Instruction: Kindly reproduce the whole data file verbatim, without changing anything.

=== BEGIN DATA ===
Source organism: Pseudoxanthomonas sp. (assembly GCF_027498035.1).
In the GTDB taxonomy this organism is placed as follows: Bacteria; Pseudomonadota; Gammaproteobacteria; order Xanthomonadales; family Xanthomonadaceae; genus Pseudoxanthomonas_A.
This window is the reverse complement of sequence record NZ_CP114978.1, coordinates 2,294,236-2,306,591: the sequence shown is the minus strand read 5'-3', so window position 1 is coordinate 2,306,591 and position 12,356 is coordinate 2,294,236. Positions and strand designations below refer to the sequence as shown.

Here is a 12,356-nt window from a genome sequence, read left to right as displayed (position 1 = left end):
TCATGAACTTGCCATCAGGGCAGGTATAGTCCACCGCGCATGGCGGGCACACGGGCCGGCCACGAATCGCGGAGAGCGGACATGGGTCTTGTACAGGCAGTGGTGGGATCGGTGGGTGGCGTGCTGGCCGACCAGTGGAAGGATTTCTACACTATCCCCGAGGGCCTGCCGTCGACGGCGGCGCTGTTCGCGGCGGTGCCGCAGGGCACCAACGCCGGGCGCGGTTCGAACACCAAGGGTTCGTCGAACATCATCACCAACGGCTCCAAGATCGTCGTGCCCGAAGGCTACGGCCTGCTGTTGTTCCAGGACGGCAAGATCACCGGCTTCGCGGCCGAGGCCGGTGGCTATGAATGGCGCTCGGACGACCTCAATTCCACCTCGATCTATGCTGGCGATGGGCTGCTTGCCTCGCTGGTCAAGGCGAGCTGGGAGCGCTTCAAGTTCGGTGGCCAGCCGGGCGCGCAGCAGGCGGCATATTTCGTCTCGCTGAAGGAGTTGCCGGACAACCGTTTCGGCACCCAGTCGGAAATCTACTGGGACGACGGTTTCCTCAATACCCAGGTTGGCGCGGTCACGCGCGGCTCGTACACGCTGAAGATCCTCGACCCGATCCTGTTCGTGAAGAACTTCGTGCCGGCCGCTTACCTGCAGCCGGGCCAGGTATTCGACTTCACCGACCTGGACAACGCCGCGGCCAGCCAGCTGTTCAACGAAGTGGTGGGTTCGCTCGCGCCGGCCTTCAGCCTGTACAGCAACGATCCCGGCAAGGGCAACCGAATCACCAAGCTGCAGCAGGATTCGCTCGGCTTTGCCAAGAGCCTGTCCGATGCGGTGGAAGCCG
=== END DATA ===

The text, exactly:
Source organism: Pseudoxanthomonas sp. (assembly GCF_027498035.1).
In the GTDB taxonomy this organism is placed as follows: Bacteria; Pseudomonadota; Gammaproteobacteria; order Xanthomonadales; family Xanthomonadaceae; genus Pseudoxanthomonas_A.
This window is the reverse complement of sequence record NZ_CP114978.1, coordinates 2,294,236-2,306,591: the sequence shown is the minus strand read 5'-3', so window position 1 is coordinate 2,306,591 and position 12,356 is coordinate 2,294,236. Positions and strand designations below refer to the sequence as shown.

Here is a 12,356-nt window from a genome sequence, read left to right as displayed (position 1 = left end):
TCATGAACTTGCCATCAGGGCAGGTATAGTCCACCGCGCATGGCGGGCACACGGGCCGGCCACGAATCGCGGAGAGCGGACATGGGTCTTGTACAGGCAGTGGTGGGATCGGTGGGTGGCGTGCTGGCCGACCAGTGGAAGGATTTCTACACTATCCCCGAGGGCCTGCCGTCGACGGCGGCGCTGTTCGCGGCGGTGCCGCAGGGCACCAACGCCGGGCGCGGTTCGAACACCAAGGGTTCGTCGAACATCATCACCAACGGCTCCAAGATCGTCGTGCCCGAAGGCTACGGCCTGCTGTTGTTCCAGGACGGCAAGATCACCGGCTTCGCGGCCGAGGCCGGTGGCTATGAATGGCGCTCGGACGACCTCAATTCCACCTCGATCTATGCTGGCGATGGGCTGCTTGCCTCGCTGGTCAAGGCGAGCTGGGAGCGCTTCAAGTTCGGTGGCCAGCCGGGCGCGCAGCAGGCGGCATATTTCGTCTCGCTGAAGGAGTTGCCGGACAACCGTTTCGGCACCCAGTCGGAAATCTACTGGGACGACGGTTTCCTCAATACCCAGGTTGGCGCGGTCACGCGCGGCTCGTACACGCTGAAGATCCTCGACCCGATCCTGTTCGTGAAGAACTTCGTGCCGGCCGCTTACCTGCAGCCGGGCCAGGTATTCGACTTCACCGACCTGGACAACGCCGCGGCCAGCCAGCTGTTCAACGAAGTGGTGGGTTCGCTCGCGCCGGCCTTCAGCCTGTACAGCAACGATCCCGGCAAGGGCAACCGAATCACCAAGCTGCAGCAGGATTCGCTCGGCTTTGCCAAGAGCCTGTCCGATGCGGTGGAAGCCG